It’s rare that I chat about social media on my blog – after all, there are several credible sites that focus on best practices, and while I’m immersed in social from morning to night, I would hardly call myself an “expert”. (I prefer the term “enthusiast”… but trust me, I’m not enthusiastic about everything. However, that’s like any job, no?)
Hence, I seldom break out of family/ food/ fashion/ beauty/ musings/ contest mode, but once in a while, I like to jump in on a hot topic or give my two cents’ worth.
(Although we technically don’t have cents in Canada anymore, so let’s call it my nickels’ worth.)
Today, it’s all about Twitter Parties – particularly, the etiquette of scheduling, RSVP’ing and winning prizes at a Twitter Party.
First, let’s chat about scheduling. When Canadian twitter parties are scheduled, every effort is made to ensure that another Twitter Party is not being held at the same time. E-mails are sent; I give the heads up to brands who often throw Twitter Parties, and as a courtesy, I search Twitter for the terms ” Twitter Party” and the exact date I am looking to host one. If everything is clear, I then instruct our moderators to send out “Save the Date” tweets (I’m sure you’ve come across these if you’re active on Twitter). This is to further give others the heads up about our party while we are in the planning stage.
Translation: If two Twitter Parties end up on the same day at the same time, it wasn’t me.
Unfortunately, the courtesy my team extends to others is not always reciprocated, and once in a while, we’ll have more than one Twitter Party happening at the same time.
Do I take it personally? Nope. The double booking is rarely malicious. Often, the other person simply didn’t realize that there was another party going on, and sometimes, even if they do their homework, they can miss the announcement. In which case, there’s nothing to do but change the party time or plow ahead. And plowing ahead is usually the preferred option.
2. RSVPing for Twitter Parties
Okay, let’s chat about RSVPs next. The purpose of the RSVP is to indicate your interest in attending the party, and it also serves as our list for drawing prizes. So, if your name is on the list, and you have attended the party (which is always double checked), consider that your entry into the draw. We randomly select names, check for participation, and then announce our winner.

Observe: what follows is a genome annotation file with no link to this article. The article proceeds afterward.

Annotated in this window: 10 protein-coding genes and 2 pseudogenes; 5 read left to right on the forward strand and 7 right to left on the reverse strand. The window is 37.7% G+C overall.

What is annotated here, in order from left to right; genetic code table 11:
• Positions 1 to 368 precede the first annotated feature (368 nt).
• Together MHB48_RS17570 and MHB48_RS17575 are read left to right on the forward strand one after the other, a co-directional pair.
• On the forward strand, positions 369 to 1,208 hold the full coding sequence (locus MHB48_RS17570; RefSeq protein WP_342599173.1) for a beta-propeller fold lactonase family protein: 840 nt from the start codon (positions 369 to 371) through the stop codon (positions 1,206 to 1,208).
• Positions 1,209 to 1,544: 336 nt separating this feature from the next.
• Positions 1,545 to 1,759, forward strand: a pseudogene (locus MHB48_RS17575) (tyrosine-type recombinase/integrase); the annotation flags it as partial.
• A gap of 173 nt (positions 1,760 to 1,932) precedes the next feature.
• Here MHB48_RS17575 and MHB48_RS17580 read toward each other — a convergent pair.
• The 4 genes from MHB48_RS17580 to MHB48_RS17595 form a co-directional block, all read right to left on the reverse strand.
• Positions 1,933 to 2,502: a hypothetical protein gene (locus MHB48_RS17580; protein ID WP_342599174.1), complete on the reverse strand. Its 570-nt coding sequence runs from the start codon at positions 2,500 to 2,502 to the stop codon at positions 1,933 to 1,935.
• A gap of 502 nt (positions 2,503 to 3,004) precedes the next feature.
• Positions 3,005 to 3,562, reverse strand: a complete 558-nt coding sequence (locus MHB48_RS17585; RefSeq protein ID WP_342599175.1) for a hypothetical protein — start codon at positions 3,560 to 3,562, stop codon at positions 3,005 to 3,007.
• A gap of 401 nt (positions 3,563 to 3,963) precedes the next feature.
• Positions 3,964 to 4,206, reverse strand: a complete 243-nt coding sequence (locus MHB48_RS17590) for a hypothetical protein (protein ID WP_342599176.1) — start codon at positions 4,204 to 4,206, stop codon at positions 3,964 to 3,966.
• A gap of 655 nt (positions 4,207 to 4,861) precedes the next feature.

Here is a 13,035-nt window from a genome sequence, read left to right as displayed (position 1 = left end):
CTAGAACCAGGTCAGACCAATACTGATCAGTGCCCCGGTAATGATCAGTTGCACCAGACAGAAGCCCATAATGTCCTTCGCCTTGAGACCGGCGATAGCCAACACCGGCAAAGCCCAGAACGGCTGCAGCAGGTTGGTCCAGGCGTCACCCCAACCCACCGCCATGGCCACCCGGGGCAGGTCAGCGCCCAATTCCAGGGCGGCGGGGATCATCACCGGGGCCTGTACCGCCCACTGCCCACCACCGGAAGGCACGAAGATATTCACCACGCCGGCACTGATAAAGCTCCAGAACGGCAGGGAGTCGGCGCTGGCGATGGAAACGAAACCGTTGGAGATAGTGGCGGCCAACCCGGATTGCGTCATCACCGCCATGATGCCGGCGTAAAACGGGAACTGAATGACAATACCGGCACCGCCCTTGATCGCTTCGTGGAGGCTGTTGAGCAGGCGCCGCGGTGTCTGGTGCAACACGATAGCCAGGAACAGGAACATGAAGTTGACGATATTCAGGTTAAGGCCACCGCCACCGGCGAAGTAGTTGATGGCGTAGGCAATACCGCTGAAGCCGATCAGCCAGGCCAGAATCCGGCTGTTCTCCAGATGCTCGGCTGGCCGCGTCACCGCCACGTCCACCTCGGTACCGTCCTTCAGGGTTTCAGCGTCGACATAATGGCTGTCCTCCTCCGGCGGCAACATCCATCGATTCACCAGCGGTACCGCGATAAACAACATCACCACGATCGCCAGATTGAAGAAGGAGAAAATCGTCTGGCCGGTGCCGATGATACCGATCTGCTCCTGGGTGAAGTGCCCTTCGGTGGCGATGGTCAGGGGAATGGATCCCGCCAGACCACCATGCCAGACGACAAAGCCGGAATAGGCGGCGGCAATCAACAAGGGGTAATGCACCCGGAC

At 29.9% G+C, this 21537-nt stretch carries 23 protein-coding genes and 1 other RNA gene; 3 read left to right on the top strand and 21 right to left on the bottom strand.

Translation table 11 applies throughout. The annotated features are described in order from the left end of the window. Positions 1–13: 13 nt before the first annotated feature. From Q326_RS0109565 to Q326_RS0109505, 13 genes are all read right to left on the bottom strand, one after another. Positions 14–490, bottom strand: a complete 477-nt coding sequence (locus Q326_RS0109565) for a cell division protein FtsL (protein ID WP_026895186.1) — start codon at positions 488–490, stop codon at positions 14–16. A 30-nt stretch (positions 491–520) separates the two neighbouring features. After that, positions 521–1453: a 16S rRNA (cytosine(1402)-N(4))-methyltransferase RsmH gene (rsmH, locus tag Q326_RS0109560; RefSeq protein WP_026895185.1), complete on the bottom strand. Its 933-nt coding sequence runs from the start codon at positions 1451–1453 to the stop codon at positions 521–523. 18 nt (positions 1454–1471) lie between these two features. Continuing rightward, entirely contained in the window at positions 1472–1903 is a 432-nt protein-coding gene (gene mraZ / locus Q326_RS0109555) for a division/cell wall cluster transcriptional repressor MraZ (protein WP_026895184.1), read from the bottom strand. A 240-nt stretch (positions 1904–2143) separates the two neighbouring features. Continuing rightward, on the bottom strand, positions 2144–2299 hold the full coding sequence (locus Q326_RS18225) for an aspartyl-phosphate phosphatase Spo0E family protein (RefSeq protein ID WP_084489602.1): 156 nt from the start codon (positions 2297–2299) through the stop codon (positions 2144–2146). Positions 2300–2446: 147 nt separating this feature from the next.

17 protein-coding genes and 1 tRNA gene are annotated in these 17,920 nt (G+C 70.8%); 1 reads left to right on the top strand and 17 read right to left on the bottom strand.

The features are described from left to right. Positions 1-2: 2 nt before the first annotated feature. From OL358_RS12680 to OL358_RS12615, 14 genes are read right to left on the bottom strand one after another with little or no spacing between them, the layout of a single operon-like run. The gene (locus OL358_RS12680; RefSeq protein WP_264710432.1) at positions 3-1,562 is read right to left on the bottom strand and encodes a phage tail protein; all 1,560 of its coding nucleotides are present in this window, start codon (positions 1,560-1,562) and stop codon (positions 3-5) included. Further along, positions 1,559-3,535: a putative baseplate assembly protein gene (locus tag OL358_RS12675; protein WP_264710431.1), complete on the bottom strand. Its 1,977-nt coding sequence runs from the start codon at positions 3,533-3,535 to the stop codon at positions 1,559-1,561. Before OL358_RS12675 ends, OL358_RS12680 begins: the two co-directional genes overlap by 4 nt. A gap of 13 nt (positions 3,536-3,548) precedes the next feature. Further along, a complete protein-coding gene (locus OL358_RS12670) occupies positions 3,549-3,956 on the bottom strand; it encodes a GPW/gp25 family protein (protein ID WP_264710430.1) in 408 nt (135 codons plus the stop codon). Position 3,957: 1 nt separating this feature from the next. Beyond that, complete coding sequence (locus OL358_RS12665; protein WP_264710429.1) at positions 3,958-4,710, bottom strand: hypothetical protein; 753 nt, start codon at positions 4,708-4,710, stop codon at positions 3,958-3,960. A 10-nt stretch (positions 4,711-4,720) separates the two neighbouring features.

However, here’s the second time etiquette comes into play. I do realize with Twitter Parties – and any “virtual party” for that matter – the beauty is that you DON’T have to physically be in one location at a time, and that’s why it’s easy to party hop. And that’s completely okay, and up to you! However, I always encourage my party attendees to choose a party and stick with it. In everyday life, you would never attend one party, while checking your phone all night to see what’s happening at the other one, right? If you have indicated your interest in attending a party via RSVP, then it’s not unreasonable to expect that you should simply stick with the party you originally committed to attending. Again, it’s up to you – and if you have a valid interest in both parties, then party on!
(Of course, not every in-real-life party gives away amazing prizes; hence, I do understand the fascination with party-hopping.)
3. Winning Prizes
One of my favourite parts about the Twitter Party is the ability to give out prizes. It’s such a joy to see the community rally together and congratulate the winners! The excitement is contagious and I love rewarding party goers for taking the time to participate and share our discussion. And I do have a tip – a very valuable tip…
If you are a Canadian participating in Twitter Parties, please ensure that your Twitter profile indicates that you are located in Canada. The truth is, if I pull a winner’s name from the RSVP list and his/her Twitter profile does not display their location, I often must re-draw. Why? Because Twitter Parties are fast-paced, and people from all over the world jump in to participate. If I draw a non-Canadian resident, it wastes time and the efforts of all the partiers who are kind enough to congratulate the winners. (Even if you’ve partied with me before, unfortunately, I can’t assume you’re Canadian by association.) So, take a quick look at your Twitter profile and make sure you’ve listed your city and/or country of residence.
Finally, I’m so sad to report that there has been a growing trend of dishonesty when it comes to claiming prizes. Although for the most part, Twitter Partiers are gracious and truthful, there is a small percentage of people who try to claim prizes that have been awarded to others. See below.
Is your name Paula McNutt, Crystal McNutt or Janice Rogers? You’re doing a disservice to everyone by trying to claim that you own a Twitter handle that just happened to win on my last party. I’ve deleted the correct owner’s information, but you can clearly see how awkward it is to have two people trying to claim one prize. It means that I have to contact the Twitter owner and ask them for their name and location, so we can determine who is the Real Slim Shady, so to speak. Yes, it’s extra work for me, but it affects all of you – if brands continue to see corrupt activity surrounding prizing, it impacts the frequency and value of prizes that are given out.
(The impostor(s) did fill out their mailing address and contact phone number – perhaps a personal reprimand is in order? Sigh.)
Anyhoo, that’s all I’ve got for today. With the absence of Tweetgrid, Diana from Toronto Teacher Mom put together this fab tutorial on How to Use Tweetdeck for Twitter Parties. Take a peek! And, hope to see you at our next Twitter Party!